Why Induction Lighting?

Induction lamps are so long-lasting they are virtually maintenance free. These lamps also offer crisp white light and can produce up to 70% in energy savings.

How Does Induction Lighting Work?

A combination of the basic principles of electromagnetic induction and gas discharge are used in a revolutionary technology of light generation. With the benefit of not having electrodes this unique product delivers an unprecedented 100,000 hours of high quality, cost effective light.

Are These Lamps Energy Efficient?

Yes, the fixtures are equipped with electronic ballasts which operate at a high-frequency rate. Typically a 200w induction lamp can be compared to a new 400w Metal Halide from a light output standpoint however the 200w induction fixture pulls 204 watts where as the 400w HID pulls about 454 watts. Another advantage is that it also operates at a very low temperature. A plus where excessive heat generation is a concern.

Is The System Resistant To Vibration?

Yes. Because induction lamps are electrodeless they are more reliable in high-vibration applications. The system has been used in bridges, tunnels, and on signage with proven durability.

Will Materials Become Damaged or Faded Under Induction Lighting?

No, the damage factor for materials is rated at a minimal 0.3 therefore these lamps can be used in open luminaries without any front glass or lens.


What LED Lights and do They Save Energy?

All our LED lights and bulbs are energy saving that are designed to replace incandescent, fluorescent, CFL, metal halide, high pressure sodium and halogen lights in your home, office or business. They will reduce your energy consumption by at least 40%, and as much as 80%, depending on the light you choose and the light we are replacing. With LEDs lasting up to 200,000 hours, we can also reduce your maintenance on your lighting.

What are the Benefits of Replacing Your Ordinary Bulbs with the Energy Saving LED Bulbs?

There are many benefits. Here is a list of a few:

  • An immediate reduction in your electricity bill.
  • Less heat.  LED bulbs are extremely efficient converting electricity into light.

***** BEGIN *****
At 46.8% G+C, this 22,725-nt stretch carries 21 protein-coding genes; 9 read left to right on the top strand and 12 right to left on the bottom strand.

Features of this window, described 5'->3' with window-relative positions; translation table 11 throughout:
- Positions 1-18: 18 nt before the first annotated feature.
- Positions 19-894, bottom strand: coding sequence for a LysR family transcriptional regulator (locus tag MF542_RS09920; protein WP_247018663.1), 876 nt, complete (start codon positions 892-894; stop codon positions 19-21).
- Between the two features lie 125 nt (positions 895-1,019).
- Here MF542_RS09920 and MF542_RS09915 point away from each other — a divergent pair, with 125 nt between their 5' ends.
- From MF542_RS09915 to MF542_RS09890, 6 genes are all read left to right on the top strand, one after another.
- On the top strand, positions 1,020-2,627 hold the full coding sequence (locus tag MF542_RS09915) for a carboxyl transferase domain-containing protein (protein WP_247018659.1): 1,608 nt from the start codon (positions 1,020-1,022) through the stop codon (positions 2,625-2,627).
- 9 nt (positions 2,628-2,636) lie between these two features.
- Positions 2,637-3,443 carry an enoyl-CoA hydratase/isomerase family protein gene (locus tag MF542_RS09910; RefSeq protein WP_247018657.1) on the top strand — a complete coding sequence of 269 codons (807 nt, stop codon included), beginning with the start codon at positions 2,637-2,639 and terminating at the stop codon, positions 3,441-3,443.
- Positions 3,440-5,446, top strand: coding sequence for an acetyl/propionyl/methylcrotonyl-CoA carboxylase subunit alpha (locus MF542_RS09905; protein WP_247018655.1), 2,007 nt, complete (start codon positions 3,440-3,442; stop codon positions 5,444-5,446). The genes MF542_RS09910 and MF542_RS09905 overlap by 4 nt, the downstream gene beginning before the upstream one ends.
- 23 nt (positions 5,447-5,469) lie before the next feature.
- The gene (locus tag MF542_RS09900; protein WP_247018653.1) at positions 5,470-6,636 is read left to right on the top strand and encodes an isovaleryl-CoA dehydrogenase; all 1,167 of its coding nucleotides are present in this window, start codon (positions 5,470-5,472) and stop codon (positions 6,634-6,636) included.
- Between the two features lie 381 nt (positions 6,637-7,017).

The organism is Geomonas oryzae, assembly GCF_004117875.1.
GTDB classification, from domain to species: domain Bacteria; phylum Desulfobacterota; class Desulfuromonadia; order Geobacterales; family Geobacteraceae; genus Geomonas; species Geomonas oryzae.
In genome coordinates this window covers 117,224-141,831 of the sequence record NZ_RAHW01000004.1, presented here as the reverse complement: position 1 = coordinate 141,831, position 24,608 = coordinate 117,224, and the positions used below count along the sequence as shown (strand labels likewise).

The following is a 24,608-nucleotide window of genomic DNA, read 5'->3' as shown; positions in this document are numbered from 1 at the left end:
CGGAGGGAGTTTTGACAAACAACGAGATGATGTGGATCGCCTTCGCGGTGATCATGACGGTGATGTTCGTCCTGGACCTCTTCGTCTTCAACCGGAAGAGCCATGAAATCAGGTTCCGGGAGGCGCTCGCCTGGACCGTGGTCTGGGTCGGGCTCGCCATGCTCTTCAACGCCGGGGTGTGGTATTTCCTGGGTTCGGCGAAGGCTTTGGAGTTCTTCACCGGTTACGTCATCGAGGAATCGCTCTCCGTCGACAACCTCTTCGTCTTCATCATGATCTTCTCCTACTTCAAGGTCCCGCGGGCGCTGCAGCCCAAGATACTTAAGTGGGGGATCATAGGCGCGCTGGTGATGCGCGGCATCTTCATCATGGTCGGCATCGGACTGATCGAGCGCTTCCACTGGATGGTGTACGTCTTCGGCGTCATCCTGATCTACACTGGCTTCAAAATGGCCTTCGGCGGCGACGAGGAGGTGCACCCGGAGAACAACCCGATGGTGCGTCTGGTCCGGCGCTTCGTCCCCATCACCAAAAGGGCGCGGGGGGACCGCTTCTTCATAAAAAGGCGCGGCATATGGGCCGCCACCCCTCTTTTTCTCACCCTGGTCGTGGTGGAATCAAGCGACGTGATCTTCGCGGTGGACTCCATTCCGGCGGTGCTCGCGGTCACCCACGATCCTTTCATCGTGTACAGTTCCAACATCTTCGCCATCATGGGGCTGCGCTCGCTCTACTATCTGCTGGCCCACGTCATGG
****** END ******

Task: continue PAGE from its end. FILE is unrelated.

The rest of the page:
• LED Bulbs last a very long time, from 30,000 to 200,000 hours.
  • They are virtually indestructible.
  • They do not contain mercury or other hazardous materials
  • Highly recyclable – with no hazardous parts, you can easily reclaim most of the parts in an environmentally safe way.

Can LEDs be Used in Outside Lights?

Yes. Some bulbs are designed with water-proof fittings. Others need to be kept in a water-tight fixture. Read all instructions and manuals before using a LED bulb outdoors.

Low voltage or High voltage LED Light Saves More Energy?

First, they both use a magnitude less energy than incandescent and halogen lights and still less then compact fluorescent lights. But between the two types of LED lights? – Low voltage lights actually draw higher amperage.

Light Emitting Diode (LED) - What is it?

LEDs are semiconductors, diodes in particular.
A LED should have high hole mobility inside the semiconductor crystal emitting the light. But high hole mobility also means that the full content of any section of the crystal is unpredictable to a large extent. So your bright LED is quite unpredictable as to exact Resistance (R), also.

LED Internal Dimmer - What is it and How it Works?

Internal dimmer is a LED driver equipped with a dimming control. A LED driver can create dimming by way of pulse width modulation (called PWM) circuits.

Can I Use a Dimmer with My LED?

The short answer is No. The longer? Yes and no. You may not use an external dimmer if your LED is not equipped with an internal dimmer.

If I know the exact voltage across my LED can I determine the exact current? If so, how?

No you can’t unfortunately, not exactly. If you know the voltage across the LED that doesn’t mean you know the exact current flowing thru your LED at that time. LEDs are funny things. They have high mobility inside the semiconductor crystal emitting the light. This means they are quite unpredictable as to finding out the exact resistance at a certain voltage – therefore the exact current flowing thru your LED. All you can do is spot checks in various discrete stages. At this stage we do not have a formula. Once we’ll have one, it’ll still likely to be too complex to be used by an average do-it-yourselfer.